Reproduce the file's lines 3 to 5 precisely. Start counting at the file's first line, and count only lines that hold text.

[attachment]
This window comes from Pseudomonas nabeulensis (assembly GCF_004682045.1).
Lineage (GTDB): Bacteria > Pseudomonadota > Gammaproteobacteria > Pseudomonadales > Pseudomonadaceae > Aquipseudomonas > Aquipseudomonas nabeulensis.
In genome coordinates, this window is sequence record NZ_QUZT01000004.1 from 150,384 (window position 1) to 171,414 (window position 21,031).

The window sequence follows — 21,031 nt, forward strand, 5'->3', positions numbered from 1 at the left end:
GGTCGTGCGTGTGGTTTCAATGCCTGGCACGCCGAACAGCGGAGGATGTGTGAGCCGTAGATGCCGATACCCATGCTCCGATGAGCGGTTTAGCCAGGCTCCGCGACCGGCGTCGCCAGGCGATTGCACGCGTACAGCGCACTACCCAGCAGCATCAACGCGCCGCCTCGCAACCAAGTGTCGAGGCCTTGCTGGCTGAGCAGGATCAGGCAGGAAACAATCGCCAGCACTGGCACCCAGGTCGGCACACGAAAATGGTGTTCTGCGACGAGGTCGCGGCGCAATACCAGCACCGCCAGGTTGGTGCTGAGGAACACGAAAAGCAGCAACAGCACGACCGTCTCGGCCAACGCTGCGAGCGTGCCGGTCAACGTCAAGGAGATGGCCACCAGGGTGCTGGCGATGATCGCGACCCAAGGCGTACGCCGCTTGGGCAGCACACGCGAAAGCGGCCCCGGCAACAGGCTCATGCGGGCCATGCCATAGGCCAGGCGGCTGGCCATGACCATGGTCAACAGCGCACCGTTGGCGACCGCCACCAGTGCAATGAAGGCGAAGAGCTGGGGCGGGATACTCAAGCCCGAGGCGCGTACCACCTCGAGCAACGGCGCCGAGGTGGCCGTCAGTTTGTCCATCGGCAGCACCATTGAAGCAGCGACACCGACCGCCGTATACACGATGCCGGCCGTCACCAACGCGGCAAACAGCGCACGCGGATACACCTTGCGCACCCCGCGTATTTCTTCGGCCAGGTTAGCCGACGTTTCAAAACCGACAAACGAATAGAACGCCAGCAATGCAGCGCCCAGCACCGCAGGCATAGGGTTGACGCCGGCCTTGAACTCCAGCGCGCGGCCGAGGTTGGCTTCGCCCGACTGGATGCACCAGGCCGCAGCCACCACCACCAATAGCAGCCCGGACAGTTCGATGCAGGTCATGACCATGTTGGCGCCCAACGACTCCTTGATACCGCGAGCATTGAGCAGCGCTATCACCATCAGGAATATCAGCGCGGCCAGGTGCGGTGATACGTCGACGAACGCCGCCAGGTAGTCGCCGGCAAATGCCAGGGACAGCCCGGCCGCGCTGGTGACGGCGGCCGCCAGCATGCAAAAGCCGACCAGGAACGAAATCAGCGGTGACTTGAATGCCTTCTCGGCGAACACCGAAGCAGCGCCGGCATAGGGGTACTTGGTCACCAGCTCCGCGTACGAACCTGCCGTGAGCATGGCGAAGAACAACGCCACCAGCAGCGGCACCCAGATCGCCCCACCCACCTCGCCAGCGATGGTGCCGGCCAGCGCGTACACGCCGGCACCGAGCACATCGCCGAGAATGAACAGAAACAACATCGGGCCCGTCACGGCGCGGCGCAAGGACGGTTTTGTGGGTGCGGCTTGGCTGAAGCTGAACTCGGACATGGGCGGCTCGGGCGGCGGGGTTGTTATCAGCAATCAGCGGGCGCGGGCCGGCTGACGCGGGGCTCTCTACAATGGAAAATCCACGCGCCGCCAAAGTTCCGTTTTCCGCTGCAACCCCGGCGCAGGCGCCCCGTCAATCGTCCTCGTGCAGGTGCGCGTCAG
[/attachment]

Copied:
In genome coordinates, this window is sequence record NZ_QUZT01000004.1 from 150,384 (window position 1) to 171,414 (window position 21,031).

The window sequence follows — 21,031 nt, forward strand, 5'->3', positions numbered from 1 at the left end:
GGTCGTGCGTGTGGTTTCAATGCCTGGCACGCCGAACAGCGGAGGATGTGTGAGCCGTAGATGCCGATACCCATGCTCCGATGAGCGGTTTAGCCAGGCTCCGCGACCGGCGTCGCCAGGCGATTGCACGCGTACAGCGCACTACCCAGCAGCATCAACGCGCCGCCTCGCAACCAAGTGTCGAGGCCTTGCTGGCTGAGCAGGATCAGGCAGGAAACAATCGCCAGCACTGGCACCCAGGTCGGCACACGAAAATGGTGTTCTGCGACGAGGTCGCGGCGCAATACCAGCACCGCCAGGTTGGTGCTGAGGAACACGAAAAGCAGCAACAGCACGACCGTCTCGGCCAACGCTGCGAGCGTGCCGGTCAACGTCAAGGAGATGGCCACCAGGGTGCTGGCGATGATCGCGACCCAAGGCGTACGCCGCTTGGGCAGCACACGCGAAAGCGGCCCCGGCAACAGGCTCATGCGGGCCATGCCATAGGCCAGGCGGCTGGCCATGACCATGGTCAACAGCGCACCGTTGGCGACCGCCACCAGTGCAATGAAGGCGAAGAGCTGGGGCGGGATACTCAAGCCCGAGGCGCGTACCACCTCGAGCAACGGCGCCGAGGTGGCCGTCAGTTTGTCCATCGGCAGCACCATTGAAGCAGCGACACCGACCGCCGTATACACGATGCCGGCCGTCACCAACGCGGCAAACAGCGCACGCGGATACACCTTGCGCACCCCGCGTATTTCTTCGGCCAGGTTAGCCGACGTTTCAAAACCGACAAACGAATAGAACGCCAGCAATGCAGCGCCCAGCACCGCAGGCATAGGGTTGACGCCGGCCTTGAACTCCAGCGCGCGGCCGAGGTTGGCTTCGCCCGACTGGATGCACCAGGCCGCAGCCACCACCACCAATAGCAGCCCGGACAGTTCGATGCAGGTCATGACCATGTTGGCGCCCAACGACTCCTTGATACCGCGAGCATTGAGCAGCGCTATCACCATCAGGAATATCAGCGCGGCCAGGTGCGGTGATACGTCGACGAACGCCGCCAGGTAGTCGCCGGCAAATGCCAGGGACAGCCCGGCCGCGCTGGTGACGGCGGCCGCCAGCATGCAAAAGCCGACCAGGAACGAAATCAGCGGTGACTTGAATGCCTTCTCGGCGAACACCGAAGCAGCGCCGGCATAGGGGTACTTGGTCACCAGCTCCGCGTACGAACCTGCCGTGAGCATGGCGAAGAACAACGCCACCAGCAGCGGCACCCAGATCGCCCCACCCACCTCGCCAGCGATGGTGCCGGCCAGCGCGTACACGCCGGCACCGAGCACATCGCCGAGAATGAACAGAAACAACATCGGGCCCGTCACGGCGCGGCGCAAGGACGGTTTTGTGGGTGCGGCTTGGCTGAAGCTGAACTCGGACATGGGCGGCTCGGGCGGCGGGGTTGTTATCAGCAATCAGCGGGCGCGGGCCGGCTGACGCGGGGCTCTCTACAATGGAAAATCCACGCGCCGCCAAAGTTCCGTTTTCCGCTGCAACCCCGGCGCAGGCGCCCCGTCAATCGTCCTCGTGCAGGTGCGCGTCAG